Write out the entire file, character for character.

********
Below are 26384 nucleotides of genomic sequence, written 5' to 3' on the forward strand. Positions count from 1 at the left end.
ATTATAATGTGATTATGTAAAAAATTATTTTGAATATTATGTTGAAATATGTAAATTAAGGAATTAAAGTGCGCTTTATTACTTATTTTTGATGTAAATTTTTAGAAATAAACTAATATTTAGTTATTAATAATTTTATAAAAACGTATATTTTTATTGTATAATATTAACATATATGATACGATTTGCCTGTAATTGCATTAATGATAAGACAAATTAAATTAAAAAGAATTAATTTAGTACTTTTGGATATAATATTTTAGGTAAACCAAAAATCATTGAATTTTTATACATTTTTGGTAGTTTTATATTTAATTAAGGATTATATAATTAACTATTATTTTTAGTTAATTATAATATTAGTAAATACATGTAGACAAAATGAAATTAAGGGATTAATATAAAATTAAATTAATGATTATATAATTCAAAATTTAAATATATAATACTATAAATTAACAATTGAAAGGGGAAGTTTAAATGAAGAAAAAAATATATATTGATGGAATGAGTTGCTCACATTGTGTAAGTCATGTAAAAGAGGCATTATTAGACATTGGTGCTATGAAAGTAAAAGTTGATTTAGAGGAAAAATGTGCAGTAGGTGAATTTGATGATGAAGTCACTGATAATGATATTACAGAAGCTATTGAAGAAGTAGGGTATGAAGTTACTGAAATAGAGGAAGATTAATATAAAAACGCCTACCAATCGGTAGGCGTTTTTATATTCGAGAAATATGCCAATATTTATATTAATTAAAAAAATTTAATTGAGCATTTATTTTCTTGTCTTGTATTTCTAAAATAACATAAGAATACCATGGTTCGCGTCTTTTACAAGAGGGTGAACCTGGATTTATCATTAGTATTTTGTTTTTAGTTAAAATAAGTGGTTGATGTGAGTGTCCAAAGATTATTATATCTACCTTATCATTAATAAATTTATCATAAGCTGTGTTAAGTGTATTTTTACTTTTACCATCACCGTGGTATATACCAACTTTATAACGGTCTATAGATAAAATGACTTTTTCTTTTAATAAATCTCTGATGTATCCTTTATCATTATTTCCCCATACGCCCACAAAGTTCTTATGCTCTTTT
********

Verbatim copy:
Below are 26384 nucleotides of genomic sequence, written 5' to 3' on the forward strand. Positions count from 1 at the left end.
ATTATAATGTGATTATGTAAAAAATTATTTTGAATATTATGTTGAAATATGTAAATTAAGGAATTAAAGTGCGCTTTATTACTTATTTTTGATGTAAATTTTTAGAAATAAACTAATATTTAGTTATTAATAATTTTATAAAAACGTATATTTTTATTGTATAATATTAACATATATGATACGATTTGCCTGTAATTGCATTAATGATAAGACAAATTAAATTAAAAAGAATTAATTTAGTACTTTTGGATATAATATTTTAGGTAAACCAAAAATCATTGAATTTTTATACATTTTTGGTAGTTTTATATTTAATTAAGGATTATATAATTAACTATTATTTTTAGTTAATTATAATATTAGTAAATACATGTAGACAAAATGAAATTAAGGGATTAATATAAAATTAAATTAATGATTATATAATTCAAAATTTAAATATATAATACTATAAATTAACAATTGAAAGGGGAAGTTTAAATGAAGAAAAAAATATATATTGATGGAATGAGTTGCTCACATTGTGTAAGTCATGTAAAAGAGGCATTATTAGACATTGGTGCTATGAAAGTAAAAGTTGATTTAGAGGAAAAATGTGCAGTAGGTGAATTTGATGATGAAGTCACTGATAATGATATTACAGAAGCTATTGAAGAAGTAGGGTATGAAGTTACTGAAATAGAGGAAGATTAATATAAAAACGCCTACCAATCGGTAGGCGTTTTTATATTCGAGAAATATGCCAATATTTATATTAATTAAAAAAATTTAATTGAGCATTTATTTTCTTGTCTTGTATTTCTAAAATAACATAAGAATACCATGGTTCGCGTCTTTTACAAGAGGGTGAACCTGGATTTATCATTAGTATTTTGTTTTTAGTTAAAATAAGTGGTTGATGTGAGTGTCCAAAGATTATTATATCTACCTTATCATTAATAAATTTATCATAAGCTGTGTTAAGTGTATTTTTACTTTTACCATCACCGTGGTATATACCAACTTTATAACGGTCTATAGATAAAATGACTTTTTCTTTTAATAAATCTCTGATGTATCCTTTATCATTATTTCCCCATACGCCCACAAAGTTCTTATGCTCTTTT